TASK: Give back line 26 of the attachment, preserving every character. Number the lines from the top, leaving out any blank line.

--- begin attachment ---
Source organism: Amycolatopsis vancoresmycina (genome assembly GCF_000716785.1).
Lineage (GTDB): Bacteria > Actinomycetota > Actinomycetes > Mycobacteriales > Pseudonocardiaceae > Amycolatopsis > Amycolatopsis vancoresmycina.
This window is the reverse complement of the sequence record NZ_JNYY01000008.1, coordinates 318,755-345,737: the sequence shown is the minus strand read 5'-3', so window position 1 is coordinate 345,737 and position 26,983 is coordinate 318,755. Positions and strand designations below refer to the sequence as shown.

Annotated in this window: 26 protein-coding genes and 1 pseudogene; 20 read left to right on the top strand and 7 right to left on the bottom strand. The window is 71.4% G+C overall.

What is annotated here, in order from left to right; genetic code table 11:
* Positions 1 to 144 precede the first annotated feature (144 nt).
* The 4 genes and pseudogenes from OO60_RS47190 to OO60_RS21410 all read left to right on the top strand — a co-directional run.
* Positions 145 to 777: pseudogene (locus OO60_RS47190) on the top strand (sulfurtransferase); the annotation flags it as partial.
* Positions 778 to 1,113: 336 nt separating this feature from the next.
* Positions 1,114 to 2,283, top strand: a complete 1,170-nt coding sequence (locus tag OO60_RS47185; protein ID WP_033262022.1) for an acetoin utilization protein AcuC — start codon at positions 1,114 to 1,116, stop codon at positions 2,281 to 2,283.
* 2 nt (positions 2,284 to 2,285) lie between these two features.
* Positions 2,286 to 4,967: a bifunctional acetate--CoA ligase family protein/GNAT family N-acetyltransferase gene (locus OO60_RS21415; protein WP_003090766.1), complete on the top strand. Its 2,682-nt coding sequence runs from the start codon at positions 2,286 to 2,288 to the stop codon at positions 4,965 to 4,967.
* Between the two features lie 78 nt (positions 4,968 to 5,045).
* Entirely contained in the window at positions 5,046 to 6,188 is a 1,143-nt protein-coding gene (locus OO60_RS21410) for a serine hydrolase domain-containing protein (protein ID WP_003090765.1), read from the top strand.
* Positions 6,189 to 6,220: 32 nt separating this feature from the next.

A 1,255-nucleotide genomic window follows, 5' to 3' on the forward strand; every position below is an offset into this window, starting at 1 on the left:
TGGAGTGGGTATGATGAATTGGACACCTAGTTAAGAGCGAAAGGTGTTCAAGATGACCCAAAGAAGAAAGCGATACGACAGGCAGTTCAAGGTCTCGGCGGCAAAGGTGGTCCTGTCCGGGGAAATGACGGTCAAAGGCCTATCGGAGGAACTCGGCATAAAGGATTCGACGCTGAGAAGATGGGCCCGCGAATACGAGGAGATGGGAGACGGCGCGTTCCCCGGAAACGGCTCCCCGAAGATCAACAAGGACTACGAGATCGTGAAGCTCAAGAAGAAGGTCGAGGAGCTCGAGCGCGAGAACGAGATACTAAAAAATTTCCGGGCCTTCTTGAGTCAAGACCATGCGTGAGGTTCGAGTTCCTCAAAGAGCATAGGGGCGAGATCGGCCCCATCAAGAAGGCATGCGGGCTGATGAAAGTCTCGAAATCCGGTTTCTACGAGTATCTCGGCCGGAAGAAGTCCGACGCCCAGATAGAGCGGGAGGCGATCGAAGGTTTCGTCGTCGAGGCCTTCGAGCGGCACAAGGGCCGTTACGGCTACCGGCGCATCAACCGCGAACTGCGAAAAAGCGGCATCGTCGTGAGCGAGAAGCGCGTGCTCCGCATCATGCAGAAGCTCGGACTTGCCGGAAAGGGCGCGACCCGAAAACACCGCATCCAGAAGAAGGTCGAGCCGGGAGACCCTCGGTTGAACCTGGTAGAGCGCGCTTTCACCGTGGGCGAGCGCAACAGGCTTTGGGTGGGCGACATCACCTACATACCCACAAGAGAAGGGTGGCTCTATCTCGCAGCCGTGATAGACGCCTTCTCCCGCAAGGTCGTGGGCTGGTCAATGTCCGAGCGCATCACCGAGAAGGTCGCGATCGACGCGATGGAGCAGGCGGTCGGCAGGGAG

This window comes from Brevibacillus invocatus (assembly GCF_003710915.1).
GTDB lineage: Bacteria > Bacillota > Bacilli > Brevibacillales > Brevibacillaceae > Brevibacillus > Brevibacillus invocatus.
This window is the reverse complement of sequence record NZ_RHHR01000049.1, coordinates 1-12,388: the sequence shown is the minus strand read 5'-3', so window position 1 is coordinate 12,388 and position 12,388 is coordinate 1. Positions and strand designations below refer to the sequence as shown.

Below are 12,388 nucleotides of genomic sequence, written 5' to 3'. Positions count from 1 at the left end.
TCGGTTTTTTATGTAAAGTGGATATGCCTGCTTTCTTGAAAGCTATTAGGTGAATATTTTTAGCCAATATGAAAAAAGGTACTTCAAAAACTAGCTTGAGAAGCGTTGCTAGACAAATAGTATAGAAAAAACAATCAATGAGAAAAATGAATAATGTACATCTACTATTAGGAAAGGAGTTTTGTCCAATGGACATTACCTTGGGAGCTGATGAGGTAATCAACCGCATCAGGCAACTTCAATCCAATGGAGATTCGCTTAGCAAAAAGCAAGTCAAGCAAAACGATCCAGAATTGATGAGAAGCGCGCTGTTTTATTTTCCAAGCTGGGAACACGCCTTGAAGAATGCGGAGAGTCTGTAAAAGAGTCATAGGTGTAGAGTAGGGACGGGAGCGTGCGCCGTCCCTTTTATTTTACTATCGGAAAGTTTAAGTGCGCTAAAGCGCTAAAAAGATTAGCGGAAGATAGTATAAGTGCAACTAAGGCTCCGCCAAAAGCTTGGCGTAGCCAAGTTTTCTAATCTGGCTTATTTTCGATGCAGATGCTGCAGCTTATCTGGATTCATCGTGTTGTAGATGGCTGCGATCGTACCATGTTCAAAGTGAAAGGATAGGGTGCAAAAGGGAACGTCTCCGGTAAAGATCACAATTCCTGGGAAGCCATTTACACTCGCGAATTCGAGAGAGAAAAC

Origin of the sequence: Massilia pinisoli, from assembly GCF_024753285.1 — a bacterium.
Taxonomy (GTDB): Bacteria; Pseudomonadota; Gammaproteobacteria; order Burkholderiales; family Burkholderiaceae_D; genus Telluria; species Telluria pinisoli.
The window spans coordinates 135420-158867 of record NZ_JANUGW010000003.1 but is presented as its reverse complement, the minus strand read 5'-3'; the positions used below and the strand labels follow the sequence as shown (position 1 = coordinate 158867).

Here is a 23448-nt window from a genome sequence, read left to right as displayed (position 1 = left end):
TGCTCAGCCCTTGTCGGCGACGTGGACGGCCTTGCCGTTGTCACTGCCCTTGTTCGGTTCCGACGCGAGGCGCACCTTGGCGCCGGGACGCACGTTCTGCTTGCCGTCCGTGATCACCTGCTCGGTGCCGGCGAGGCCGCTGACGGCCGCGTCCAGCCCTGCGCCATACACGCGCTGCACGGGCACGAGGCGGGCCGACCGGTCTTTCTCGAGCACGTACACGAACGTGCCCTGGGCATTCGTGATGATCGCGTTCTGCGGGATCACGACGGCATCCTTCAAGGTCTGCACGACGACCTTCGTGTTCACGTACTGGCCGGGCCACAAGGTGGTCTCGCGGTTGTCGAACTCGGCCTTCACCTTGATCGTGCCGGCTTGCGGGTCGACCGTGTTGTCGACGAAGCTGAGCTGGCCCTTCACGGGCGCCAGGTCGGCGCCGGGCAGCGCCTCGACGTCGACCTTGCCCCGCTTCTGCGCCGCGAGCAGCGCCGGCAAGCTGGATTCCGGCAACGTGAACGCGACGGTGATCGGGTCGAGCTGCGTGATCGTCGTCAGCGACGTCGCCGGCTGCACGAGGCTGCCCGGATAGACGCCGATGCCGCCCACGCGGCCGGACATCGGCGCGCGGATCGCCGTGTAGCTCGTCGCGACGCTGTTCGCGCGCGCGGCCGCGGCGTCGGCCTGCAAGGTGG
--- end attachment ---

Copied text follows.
Here is a 23448-nt window from a genome sequence, read left to right as displayed (position 1 = left end):